Interviewing Tinashe in 2017 is to witness patience and resolve in action. Despite releasing a handful of pop-R&B bangers (the DJ Mustard co-produced 2 On; certified bop Player; current single Flame); a coterie of elegant, so-called alt-R&B jams (all of 2015’s Amethyst mixtape); and being hailed by the likes of NME and Pitchfork as the next Aaliyah, her career has unquestionably stalled.
Joyride, the follow-up to 2014’s critically lauded debut Aquarius, has sat unreleased by her label since it was announced 18 months ago. Singles have come and gone; various collaborations (Tinie Tempah, KDA, erm, Enrique Iglesias) have barely charted; and here we are, in the belly of the beast, AKA her label RCA’s west London offices, quietly fuming. Or at least I am. Tinashe, slowly working her way through an English breakfast tea, has no time for negativity.
“Things haven’t always gone according to my original plan,” she says calmly, “but that’s life, and things change.” Any normal person in this situation might want to flip a table in frustration, I suggest. “However long it takes, I know I will get to my end goal,” she says. “I’m never going to stop. I will make music forever.” To prove her point, the background image on her phone is a generic picture of a Grammy, and it will stay like that until she can swap it for one of her own. “It’s been like that for years!” she screams in mock horror.
Such unshakeable determination has defined 24-year-old Tinashe Kachingwe’s life so far. A budding actor and dancer from the age of five, her parents – Zimbabwean-immigrant father Michael and Danish mother Aimie (TinasheMomma on Instagram) – uprooted from Kentucky to Los Angeles to keep up with her auditions. “I was very aware of my parents and our financial situation,” she says of the pressure. “We always figured it out, but I knew we couldn’t afford to live in Los Angeles. My parents are from Iowa, and we were barely getting by in LA.”
As the acting roles piled up, including a recurring role on sitcom Two and a Half Men, Tinashe quit school. “There was a lot of misplaced jealousy, so I didn’t want to be there any more,” she shrugs. In 2007, she joined the Stunners, a girl group briefly signed to Columbia whose greatest achievement was opening for Justin Bieber on 20 dates of his first world tour.
Being in a band streamlined Tinashe’s focus towards music. It also gave her an early insight into the world of production: “I learned how to record in big studios and how to engineer and create songs.” After they split in 2011, she taught herself Pro Tools from YouTube tutorials, creating her first mixtape, 2012’s In Case We Die, in her home studio. That helped her to land a deal with RCA, which, for Tinashe, coincided with the realisation that her thirst for knowledge wasn’t always going to be seen as a positive. “There’s a lot of sexism in the music business,” she says, calmly flattening the creases in her floor-length silk coat. “A lot of sexism. As far as female producers or female engineers … when you’re in these studios, it’s all men. It is so rare that they’d not even expect me to have an opinion.”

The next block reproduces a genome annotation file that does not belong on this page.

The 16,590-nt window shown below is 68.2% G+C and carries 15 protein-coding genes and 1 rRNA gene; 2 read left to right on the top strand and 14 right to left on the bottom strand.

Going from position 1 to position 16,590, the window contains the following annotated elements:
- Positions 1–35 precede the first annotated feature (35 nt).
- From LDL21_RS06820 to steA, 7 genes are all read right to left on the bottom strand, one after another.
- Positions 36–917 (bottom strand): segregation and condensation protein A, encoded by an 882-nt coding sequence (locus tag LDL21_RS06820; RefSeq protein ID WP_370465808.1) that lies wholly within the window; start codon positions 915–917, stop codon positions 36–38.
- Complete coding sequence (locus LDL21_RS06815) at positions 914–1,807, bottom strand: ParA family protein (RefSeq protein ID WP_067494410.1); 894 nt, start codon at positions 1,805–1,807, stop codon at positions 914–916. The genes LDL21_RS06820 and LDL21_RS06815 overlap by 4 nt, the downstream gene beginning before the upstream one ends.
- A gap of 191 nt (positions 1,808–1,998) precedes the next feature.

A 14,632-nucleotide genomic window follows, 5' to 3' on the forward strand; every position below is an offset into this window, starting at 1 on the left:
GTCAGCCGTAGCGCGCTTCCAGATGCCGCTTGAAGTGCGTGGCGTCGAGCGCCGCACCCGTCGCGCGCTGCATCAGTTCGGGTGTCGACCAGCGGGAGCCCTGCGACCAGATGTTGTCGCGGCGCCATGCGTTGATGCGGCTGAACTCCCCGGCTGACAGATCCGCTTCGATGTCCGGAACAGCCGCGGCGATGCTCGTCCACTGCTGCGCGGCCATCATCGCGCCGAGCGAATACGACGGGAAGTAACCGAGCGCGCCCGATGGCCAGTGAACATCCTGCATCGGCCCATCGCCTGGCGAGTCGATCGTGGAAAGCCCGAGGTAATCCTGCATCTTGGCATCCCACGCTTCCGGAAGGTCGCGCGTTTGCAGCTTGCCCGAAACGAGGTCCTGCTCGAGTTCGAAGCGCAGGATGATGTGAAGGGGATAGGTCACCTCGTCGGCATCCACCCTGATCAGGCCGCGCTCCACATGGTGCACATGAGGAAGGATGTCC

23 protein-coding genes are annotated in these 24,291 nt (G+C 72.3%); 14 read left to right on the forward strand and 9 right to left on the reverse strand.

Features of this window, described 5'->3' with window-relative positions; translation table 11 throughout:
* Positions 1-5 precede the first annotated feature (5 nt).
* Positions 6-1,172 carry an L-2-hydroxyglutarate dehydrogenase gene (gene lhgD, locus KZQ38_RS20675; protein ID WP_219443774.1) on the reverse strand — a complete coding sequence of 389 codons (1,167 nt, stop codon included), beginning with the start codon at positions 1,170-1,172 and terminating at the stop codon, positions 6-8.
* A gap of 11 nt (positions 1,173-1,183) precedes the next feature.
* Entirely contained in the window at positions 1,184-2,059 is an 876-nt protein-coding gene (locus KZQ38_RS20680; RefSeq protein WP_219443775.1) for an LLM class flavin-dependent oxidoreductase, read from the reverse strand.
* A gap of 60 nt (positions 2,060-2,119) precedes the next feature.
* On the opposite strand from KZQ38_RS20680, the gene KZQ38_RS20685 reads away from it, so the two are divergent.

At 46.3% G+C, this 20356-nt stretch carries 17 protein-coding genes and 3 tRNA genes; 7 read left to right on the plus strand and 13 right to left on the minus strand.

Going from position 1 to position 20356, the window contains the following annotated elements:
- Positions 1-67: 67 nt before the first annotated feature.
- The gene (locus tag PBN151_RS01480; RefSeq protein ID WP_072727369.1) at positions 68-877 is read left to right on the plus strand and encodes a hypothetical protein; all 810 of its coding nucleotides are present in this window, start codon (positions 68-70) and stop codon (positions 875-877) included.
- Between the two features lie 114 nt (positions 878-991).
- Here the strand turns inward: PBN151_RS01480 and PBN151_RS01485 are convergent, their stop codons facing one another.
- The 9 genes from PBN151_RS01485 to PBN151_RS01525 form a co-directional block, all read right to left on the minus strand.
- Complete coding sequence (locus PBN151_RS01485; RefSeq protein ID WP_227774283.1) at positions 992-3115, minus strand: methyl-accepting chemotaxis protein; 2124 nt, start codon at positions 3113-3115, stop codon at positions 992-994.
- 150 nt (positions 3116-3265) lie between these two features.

That studio-based sexism is something she feels also permeates the music industry more generally, and has been a factor in her stop-start career so far. “It’s so much easier for male artists, I know it is,” she says. In early 2016, months after Joyride’s announcement, a Twitter message, apparently from Tinashe, emerged claiming that part of the hold-up was down to her label focusing on “Zany”, AKA the newly solo Zayn Malik. “I sent that message, yeah, that RCA was focused on Zayn? They were! But I have nothing against him; more power to him.”
Despite high-profile nods of respect via tour support slots with Katy Perry and Nicki Minaj, collaborations with Britney Spears (“An icon”), and being hand-picked by Janet Jackson to perform at her 2015 BET awards tribute (“I died … Dead”), she feels that her male counterparts have been less supportive. “Male artists don’t really co-sign female artists like that, and if they do it’s always like, ‘Are they fucking?’ It’s never, ‘Oh, I really like her music.’”